Steamed or baked? You decide.
Second only to New York, San Francisco is home to an enormous population of Chinese-Americans. As one of these Chinese-Americans, I wanted to share a traditional steamed sponge cake that my mom bakes with me for my birthday, in addition to an updated version that she came up with inspired by a more western style of cakes.
The steamed cake is traditional and my preferred/favorite one; as a kid I'd always half to have a glass of water handy (no joke here) because I'd try to eat bites that were too big and that would get stuck in my throat. It was a recipe taught to my mom by her own mom (so my grandma), and it was also her birthday cake because my family rarely had the means to afford an actual fancy cake. This one is quite simple, requiring just basic ingredients and about 20 minutes of prep time, and it's more like steamed bread than cake. The baked one was a version my mom came up with since she wanted a version that had a crispy outer layer. It's the more complicated style, requiring a bit more care, but honestly I find the simpler, steamed cake far better.
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For the steamed sponge cake (size of small 9" pan), you'll need:
-5/4 cups of flour
-1 cup of white cane sugar
-1 teaspoon baking powder
-No salt required, though for larger sizes use a pinch or two
The night before you plan to bake this delicious cake, pull out your eggs and put them out in room temperature for them to warm up a little. This will allow your eggs to be easier to mix and dissolve the sugar and other ingredients.
Alternatively, if you do this spur-of-the-moment, at least put the eggs in a warm water bath for a few minutes.
Before beginning, set up your "steaming system" -- grab a wok or large pan and fill it about halfway with water. Place your steamer rack in the middle, making sure that it isn't submerged in the water, before turning up the heat. In the meantime as you wait for the water to boil....
When finished with this batter, pour it into your pan and place the pan on the rack (make sure the water is fully boiling). Place a lid on your wok/pan, and patiently wait for 30-45 minutes (depending on size of your cake) until the cake is done. To periodically check if it's done, poke a chopstick or similarly sharp object into the cake to make sure it's almost done. If no batter covers the object when you remove it, your cake is ready! If not ready, put it in for 10 more minutes, or until your object is clean upon removal. For the steamed cake, it doesn't matter too much if you leave it in for longer than necessary, so if in doubt just wait a while longer.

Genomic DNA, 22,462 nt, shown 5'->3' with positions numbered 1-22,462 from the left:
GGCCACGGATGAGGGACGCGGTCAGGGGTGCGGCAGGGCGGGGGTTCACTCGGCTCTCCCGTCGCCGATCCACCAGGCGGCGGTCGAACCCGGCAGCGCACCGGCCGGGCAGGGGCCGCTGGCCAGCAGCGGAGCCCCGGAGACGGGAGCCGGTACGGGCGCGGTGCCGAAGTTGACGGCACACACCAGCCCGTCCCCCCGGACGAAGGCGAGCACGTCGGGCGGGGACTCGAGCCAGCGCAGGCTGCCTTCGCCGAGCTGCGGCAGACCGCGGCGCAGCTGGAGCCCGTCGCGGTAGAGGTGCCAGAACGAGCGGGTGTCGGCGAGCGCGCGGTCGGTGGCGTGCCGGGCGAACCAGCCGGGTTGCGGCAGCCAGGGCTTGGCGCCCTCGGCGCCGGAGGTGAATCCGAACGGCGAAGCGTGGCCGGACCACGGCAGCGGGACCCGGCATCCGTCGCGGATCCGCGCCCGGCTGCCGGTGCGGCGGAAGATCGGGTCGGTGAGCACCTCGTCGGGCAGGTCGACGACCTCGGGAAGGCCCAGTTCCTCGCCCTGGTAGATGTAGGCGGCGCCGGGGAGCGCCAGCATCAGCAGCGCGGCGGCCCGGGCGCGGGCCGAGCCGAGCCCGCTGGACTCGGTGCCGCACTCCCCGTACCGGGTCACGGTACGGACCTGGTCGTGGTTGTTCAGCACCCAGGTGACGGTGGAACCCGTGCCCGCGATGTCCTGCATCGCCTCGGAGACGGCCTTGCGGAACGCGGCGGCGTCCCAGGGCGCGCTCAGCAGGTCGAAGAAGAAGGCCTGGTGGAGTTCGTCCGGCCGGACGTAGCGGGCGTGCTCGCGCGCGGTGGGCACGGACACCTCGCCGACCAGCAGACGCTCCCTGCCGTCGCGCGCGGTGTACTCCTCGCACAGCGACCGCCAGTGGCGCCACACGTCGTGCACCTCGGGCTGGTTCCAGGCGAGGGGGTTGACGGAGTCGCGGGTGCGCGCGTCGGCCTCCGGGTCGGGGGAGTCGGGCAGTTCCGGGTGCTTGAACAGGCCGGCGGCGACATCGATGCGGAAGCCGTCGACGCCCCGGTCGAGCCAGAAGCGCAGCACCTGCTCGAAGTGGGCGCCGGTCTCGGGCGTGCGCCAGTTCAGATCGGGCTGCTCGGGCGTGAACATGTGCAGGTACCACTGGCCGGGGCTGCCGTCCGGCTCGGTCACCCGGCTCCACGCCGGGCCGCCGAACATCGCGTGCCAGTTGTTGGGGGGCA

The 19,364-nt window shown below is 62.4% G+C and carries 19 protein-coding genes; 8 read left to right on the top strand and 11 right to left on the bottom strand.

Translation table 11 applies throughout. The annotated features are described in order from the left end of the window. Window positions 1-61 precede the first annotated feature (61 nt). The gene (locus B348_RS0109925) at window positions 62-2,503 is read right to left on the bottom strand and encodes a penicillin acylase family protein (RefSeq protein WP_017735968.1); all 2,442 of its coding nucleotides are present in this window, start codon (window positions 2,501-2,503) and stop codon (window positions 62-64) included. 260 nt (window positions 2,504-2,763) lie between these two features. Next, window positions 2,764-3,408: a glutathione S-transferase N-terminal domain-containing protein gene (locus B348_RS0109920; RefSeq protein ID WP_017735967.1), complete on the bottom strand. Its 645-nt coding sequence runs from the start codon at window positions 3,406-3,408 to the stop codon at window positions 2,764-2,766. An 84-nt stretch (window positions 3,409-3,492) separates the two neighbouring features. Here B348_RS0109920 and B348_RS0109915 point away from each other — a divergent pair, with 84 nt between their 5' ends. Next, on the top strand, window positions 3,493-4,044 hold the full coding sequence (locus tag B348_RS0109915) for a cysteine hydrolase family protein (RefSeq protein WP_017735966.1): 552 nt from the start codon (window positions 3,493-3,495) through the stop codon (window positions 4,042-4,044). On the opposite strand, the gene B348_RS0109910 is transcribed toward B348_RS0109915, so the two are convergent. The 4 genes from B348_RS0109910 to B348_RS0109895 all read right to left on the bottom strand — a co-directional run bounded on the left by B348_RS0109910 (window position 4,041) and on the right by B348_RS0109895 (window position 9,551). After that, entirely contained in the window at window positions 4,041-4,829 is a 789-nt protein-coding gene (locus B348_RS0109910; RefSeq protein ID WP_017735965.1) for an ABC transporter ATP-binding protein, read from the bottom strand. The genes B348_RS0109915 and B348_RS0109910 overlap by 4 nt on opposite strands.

After you've determined that the cake is done, turn off your stove and carefully lift the cake and rack out. Set it somewhere safe for the cake to gradually cool (the cake won't be cut fully if you cut when it's still hot).
Enjoy! No need for fancy whip cream and whatnot, though a glass of water is suggested for when you inevitably shove too much down your throat. ;)
For the baked cake (size of standard bundt pan), you'll need:
-2 cups of white flour
-5/4 cup of white cane sugar
-3 teaspoons of baking powder
-<1 teaspoon of salt
-1/2 cup of oil (vegetable or olive, any is fine)
-3/4 cup of water (you can mix and match the oil and water, as long as your totals add up to 5/4 cup)
Then in the container with the yolks, use a utensil (chopsticks are always my weapons of choice, but up to you) to whip them a bit to mix before gradually adding the 3/4 cups of sugar (save the remaining 1/2 cup for later). You can choose not to go to crazy with the sugar, depending on your preferences. Do NOT add all the sugar at once unless you want to spend decades mixing; doing the addition gradually will quicken the process as you allow the sugar to dissolve.
Before beginning this part, preheat your oven to 350o and set the timer to 1 hour. Lightly grease your baking pan of choice with oil or butter so that your cake comes out easily.
Pour your entire mixture into a greased baking pan of your choice (some form of bundt pan works best) before shoving it into your preheated oven.
Once 45 minutes is up (woot), poke a chopstick or similarly sharp object into the cake to make sure it's almost done. If no batter covers the object when you remove it, your cake is ready! If not ready, put it in for 10 more minutes, or until your object is clean upon removal.